‘Turn Left’ is a different matter all together. It’s a huge episode, that has at least some kind of tie back to virtually every episode since Donna’s first appearance, as well as our first shout outs to the other shows in the Whoniverse, all in the service of showing how central Donna has been to the Doctor’s life. I’m not sure if this arc was entirely mapped out when the season began, but if you told me before the season began that the big setup for the climax would hinge on the idea that Donna Noble was the most important person in the universe, I would have not been particularly enthused. But, as the season has gone on, Catherine Tate and Tennant have worked so well together, I really do feel like Donna is the most significant person in the Doctor’s life, and can buy her as the hinge of the entire universe.

It’s interesting that even though this is the episode we’ve been waiting for for two years, the return of Rose, she’s decidedly a supporting character, and I don’t mind that. In a lot of respects, her whole appearance here is a tease for her return to the regular universe next episode, making us speculate about her inevitable reunion with the Doctor, all the while depriving us of any interaction between them. The focus remains on Donna.

The episode is largely about setting up this idea that Donna has an important destiny, and it is through her relationship with the Doctor that they both can save the world. For a while there, I was thinking that Donna could possibly be another time lord. That’s why they’re drawn together at different times, why their destinies are intertwined. But, the episode doesn’t quite go in that direction. The implication at the end is that Donna is the nexus of travel between parallel universes. That’s why Rose always appears to her, and it’s why she was caught up in both the Mainframe alternate universe and this one. And, if the threat they’re now facing is one that crosses all universes, she would be essential to the fight against it.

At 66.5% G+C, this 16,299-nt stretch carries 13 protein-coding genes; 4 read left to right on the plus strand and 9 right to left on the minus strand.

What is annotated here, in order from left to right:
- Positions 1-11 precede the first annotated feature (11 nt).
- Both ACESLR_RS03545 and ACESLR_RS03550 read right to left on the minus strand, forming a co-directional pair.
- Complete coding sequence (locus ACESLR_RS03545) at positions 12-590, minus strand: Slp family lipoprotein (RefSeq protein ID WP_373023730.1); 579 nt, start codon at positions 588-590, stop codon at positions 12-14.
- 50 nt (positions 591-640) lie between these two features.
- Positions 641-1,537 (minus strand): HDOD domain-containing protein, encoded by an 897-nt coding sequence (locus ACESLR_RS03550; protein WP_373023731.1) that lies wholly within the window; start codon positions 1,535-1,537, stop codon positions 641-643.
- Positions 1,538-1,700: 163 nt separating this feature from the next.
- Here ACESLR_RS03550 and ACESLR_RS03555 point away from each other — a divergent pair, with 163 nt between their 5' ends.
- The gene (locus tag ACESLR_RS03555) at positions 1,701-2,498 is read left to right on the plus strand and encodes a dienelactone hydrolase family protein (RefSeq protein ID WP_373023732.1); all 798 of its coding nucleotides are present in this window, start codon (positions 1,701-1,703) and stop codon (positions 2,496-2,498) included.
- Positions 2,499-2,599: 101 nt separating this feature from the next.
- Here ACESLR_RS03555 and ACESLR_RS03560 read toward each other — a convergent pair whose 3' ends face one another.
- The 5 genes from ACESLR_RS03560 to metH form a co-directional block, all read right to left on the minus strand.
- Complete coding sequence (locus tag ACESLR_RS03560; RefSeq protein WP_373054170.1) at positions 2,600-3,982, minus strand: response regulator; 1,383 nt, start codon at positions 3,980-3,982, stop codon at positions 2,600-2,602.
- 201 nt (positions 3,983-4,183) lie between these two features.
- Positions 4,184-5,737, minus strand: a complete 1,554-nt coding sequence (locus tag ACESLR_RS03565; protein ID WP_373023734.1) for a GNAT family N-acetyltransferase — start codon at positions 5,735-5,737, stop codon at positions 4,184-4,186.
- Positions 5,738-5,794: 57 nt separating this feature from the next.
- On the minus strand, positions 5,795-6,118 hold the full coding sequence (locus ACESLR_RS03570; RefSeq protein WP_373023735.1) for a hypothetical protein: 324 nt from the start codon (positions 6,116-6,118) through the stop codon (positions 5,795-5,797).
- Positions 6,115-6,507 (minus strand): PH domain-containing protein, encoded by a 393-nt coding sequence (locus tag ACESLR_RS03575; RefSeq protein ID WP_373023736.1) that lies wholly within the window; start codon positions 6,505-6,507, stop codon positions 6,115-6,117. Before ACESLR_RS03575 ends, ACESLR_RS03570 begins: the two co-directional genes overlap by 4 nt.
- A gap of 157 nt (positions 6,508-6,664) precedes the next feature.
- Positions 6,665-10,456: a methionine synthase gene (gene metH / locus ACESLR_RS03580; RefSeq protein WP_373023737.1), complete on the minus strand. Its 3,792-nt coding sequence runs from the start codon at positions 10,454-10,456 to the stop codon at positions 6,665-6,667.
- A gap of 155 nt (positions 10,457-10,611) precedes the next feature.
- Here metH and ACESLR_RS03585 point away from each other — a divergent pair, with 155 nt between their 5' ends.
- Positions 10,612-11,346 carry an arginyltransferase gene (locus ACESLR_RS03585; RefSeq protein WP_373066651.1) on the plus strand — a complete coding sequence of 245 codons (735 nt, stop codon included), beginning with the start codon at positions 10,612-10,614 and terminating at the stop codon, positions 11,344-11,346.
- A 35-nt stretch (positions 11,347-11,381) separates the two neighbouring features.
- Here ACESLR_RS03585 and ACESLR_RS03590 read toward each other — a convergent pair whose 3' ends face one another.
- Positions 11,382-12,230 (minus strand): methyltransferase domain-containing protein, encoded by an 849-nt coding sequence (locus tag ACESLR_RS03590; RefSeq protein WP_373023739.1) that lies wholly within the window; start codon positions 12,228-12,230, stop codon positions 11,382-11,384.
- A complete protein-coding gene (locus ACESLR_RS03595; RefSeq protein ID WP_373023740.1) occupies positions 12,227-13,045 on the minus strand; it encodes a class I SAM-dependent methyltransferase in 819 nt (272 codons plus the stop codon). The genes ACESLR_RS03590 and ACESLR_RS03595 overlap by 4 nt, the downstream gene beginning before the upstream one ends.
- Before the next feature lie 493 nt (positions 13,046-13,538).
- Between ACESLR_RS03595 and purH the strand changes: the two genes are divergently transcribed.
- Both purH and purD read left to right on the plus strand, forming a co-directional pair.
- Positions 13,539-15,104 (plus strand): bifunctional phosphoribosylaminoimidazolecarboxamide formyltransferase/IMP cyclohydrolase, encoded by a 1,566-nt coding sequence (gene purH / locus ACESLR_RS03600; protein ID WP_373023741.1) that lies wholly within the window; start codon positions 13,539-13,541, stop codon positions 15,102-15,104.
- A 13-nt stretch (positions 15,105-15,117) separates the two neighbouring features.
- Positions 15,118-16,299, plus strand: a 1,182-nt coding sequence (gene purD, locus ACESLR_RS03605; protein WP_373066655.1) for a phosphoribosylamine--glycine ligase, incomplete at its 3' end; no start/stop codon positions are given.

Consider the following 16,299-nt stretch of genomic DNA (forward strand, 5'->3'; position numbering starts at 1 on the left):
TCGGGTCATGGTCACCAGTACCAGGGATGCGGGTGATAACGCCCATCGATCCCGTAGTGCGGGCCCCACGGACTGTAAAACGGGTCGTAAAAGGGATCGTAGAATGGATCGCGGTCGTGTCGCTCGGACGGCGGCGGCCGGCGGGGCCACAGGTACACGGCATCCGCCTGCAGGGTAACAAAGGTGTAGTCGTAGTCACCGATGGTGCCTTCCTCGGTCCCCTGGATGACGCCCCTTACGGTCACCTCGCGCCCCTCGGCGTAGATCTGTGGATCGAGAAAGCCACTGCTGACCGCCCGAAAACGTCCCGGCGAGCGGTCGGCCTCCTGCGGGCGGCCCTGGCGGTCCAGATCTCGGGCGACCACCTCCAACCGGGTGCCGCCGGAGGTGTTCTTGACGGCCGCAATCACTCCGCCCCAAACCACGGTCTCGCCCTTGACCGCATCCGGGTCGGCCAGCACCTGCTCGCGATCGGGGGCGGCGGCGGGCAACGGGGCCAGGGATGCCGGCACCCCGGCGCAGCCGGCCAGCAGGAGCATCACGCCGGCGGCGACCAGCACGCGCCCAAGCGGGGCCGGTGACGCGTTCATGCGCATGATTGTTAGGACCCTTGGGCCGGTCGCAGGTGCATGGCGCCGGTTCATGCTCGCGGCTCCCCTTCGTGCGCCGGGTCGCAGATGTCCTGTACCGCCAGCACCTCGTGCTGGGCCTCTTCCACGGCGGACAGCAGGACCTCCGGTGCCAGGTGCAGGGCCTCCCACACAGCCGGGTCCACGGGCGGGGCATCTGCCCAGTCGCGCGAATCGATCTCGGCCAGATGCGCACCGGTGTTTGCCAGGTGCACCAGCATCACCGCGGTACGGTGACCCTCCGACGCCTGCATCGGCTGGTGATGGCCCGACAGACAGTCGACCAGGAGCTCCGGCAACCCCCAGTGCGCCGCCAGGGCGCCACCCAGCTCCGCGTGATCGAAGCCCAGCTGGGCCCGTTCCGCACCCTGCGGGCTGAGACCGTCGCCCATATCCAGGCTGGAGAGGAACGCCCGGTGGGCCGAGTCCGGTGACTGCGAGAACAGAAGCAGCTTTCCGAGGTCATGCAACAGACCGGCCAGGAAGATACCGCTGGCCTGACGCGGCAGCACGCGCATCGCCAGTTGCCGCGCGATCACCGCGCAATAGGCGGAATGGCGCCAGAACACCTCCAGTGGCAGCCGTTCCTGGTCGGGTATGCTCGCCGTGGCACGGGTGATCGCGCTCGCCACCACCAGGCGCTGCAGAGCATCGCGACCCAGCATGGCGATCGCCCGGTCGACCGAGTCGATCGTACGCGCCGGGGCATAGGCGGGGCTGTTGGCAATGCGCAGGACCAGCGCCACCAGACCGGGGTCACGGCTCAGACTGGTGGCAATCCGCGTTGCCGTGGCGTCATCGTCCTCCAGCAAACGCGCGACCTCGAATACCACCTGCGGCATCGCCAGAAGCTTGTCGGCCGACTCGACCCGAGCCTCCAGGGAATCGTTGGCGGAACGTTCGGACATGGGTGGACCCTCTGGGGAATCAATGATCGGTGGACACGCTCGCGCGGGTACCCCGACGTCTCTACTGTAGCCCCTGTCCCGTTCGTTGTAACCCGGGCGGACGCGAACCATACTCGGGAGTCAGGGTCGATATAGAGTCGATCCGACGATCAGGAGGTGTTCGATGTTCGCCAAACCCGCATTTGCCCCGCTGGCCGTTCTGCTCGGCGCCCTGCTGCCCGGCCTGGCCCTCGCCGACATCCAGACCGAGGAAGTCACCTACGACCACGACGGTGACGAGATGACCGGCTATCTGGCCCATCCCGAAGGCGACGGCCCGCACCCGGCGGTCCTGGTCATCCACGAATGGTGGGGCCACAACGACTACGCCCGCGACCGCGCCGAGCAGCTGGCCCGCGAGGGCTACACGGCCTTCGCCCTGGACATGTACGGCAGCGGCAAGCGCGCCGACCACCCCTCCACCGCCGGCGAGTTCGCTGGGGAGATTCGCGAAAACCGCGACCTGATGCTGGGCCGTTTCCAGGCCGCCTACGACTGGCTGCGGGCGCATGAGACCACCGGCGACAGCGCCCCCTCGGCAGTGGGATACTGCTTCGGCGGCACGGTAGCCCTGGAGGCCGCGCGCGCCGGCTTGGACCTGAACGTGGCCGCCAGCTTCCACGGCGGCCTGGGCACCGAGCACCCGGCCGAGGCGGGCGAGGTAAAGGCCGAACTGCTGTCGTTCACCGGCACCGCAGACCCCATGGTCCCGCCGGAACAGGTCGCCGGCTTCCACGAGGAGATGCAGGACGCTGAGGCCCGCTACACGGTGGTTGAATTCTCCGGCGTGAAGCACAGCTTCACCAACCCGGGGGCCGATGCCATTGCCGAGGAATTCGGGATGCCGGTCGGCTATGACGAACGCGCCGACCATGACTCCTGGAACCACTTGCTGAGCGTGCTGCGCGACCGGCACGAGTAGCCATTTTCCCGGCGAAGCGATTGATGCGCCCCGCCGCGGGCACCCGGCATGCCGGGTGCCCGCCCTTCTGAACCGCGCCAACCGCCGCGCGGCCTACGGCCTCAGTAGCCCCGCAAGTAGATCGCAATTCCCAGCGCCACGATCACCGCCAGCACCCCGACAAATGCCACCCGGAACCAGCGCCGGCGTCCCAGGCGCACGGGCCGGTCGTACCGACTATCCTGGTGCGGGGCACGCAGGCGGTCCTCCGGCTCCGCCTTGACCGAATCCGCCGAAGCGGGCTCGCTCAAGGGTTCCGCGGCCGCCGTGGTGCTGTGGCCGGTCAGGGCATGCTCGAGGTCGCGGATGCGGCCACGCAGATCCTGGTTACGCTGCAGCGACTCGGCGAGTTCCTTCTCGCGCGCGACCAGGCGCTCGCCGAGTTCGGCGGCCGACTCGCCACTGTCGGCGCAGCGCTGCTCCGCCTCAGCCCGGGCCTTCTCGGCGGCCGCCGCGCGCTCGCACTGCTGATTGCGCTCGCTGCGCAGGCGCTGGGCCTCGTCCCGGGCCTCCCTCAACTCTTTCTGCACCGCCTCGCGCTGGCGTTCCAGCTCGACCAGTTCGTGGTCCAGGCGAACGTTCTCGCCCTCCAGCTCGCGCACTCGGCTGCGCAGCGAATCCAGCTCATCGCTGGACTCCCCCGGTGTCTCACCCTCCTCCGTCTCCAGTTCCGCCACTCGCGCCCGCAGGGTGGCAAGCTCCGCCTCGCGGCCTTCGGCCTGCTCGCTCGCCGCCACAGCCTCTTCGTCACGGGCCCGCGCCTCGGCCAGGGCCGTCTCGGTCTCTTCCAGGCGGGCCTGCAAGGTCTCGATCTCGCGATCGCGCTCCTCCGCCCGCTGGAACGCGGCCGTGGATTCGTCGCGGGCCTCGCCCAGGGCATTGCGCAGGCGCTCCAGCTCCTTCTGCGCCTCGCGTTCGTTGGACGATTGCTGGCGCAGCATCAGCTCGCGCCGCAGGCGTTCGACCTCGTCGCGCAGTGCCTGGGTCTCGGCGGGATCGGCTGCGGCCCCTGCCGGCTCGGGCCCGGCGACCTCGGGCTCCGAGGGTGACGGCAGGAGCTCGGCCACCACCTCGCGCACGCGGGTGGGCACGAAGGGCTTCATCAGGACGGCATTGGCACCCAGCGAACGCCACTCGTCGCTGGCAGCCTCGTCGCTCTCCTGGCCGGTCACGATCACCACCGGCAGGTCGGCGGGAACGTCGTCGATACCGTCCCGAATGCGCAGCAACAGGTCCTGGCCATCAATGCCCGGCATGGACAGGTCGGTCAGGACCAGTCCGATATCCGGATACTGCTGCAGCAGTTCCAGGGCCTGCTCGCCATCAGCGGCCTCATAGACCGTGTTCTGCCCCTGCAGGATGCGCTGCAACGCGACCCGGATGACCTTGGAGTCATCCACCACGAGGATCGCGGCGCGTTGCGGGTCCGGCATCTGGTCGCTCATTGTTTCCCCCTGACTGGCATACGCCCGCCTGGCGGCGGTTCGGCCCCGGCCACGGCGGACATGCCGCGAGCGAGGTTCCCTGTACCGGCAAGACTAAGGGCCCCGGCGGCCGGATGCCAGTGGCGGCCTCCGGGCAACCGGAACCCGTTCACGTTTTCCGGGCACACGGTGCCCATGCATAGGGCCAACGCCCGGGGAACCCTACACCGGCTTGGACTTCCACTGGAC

The entire awful world we see here is likely a setup for what could happen to the real world should Donna and the Doctor fail in their mission. I did feel it was a bit repetitive to have Donna experience another alternate reality so soon after her trip to the library world. But, I think this one works because it functions primarily as a character building exercise. Donna has to experience what the world would be like if she wasn’t involved with the Doctor to understand how important she really is. Rose seems in awe of her when they first meet, she is working to support Donna and help her reach her destiny.

When I was talking about the first season of the show, I said how there two kind of heroes, ‘chosen ones’ and ones who choose adventure. The ‘chosen one’ narrative is the backbone of so many popular films, from Star Wars to Buffy to Harry Potter, it’s all about this one person who may not want to save the world, but is going to. But, the first season of Doctor Who offered an alternate narrative in Rose’s arc, she’s a girl who chose to become a hero, to abandon her ordinary life by choice and go out to the stars. I find that kind of narrative more relatable. I don’t have any kind of special destiny, I don’t have to run away from being a hero, I’m just going along, and I don’t know what I would do if I was put in a situation where I had to save the world. That’s why I find both Rose’s first season arc, and this year’s Donna arc very relatable.